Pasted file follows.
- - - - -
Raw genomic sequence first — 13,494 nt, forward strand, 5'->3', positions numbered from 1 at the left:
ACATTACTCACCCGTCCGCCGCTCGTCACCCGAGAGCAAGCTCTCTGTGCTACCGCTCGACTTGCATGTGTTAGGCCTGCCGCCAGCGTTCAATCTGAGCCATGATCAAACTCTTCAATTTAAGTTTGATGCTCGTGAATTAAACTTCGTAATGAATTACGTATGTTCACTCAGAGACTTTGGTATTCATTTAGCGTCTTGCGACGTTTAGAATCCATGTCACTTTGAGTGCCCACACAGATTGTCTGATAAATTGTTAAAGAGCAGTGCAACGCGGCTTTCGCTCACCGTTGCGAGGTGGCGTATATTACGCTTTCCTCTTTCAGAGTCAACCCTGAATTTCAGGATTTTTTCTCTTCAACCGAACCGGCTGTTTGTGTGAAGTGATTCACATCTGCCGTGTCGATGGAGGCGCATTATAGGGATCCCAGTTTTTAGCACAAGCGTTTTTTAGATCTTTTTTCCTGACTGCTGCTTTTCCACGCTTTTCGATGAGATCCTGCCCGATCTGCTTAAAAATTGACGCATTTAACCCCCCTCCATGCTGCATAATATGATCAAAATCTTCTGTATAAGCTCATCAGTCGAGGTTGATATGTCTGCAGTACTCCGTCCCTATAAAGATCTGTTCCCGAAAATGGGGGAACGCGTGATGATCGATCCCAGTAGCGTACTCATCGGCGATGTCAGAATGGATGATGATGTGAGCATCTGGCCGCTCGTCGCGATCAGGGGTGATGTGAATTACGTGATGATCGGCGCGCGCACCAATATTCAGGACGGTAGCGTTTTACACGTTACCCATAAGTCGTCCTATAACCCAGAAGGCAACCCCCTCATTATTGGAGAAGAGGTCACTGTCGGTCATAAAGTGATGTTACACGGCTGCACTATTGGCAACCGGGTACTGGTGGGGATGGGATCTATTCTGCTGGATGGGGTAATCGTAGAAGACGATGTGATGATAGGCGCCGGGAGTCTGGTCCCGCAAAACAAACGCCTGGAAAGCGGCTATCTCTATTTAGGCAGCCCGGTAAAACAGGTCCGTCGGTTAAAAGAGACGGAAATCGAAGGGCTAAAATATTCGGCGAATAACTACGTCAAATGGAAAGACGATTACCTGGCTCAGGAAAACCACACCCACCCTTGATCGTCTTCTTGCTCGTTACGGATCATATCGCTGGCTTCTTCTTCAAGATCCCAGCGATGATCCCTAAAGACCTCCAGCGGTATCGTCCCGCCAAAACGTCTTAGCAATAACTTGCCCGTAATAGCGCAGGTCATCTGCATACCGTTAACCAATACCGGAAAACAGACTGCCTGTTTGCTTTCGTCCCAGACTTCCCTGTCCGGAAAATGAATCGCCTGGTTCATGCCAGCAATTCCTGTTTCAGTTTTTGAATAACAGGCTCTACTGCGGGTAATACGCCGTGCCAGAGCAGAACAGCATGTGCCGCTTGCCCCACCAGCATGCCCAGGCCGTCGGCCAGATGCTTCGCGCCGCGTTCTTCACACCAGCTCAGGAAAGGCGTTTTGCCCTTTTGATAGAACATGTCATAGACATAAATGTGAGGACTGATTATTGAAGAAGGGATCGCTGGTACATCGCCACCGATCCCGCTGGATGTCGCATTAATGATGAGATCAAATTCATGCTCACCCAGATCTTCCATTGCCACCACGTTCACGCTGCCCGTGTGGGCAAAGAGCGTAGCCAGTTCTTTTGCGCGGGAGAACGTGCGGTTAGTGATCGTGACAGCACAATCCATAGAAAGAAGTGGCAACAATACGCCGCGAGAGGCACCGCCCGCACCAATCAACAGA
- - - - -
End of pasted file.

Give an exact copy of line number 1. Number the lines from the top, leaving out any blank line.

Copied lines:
Raw genomic sequence first — 13,494 nt, forward strand, 5'->3', positions numbered from 1 at the left: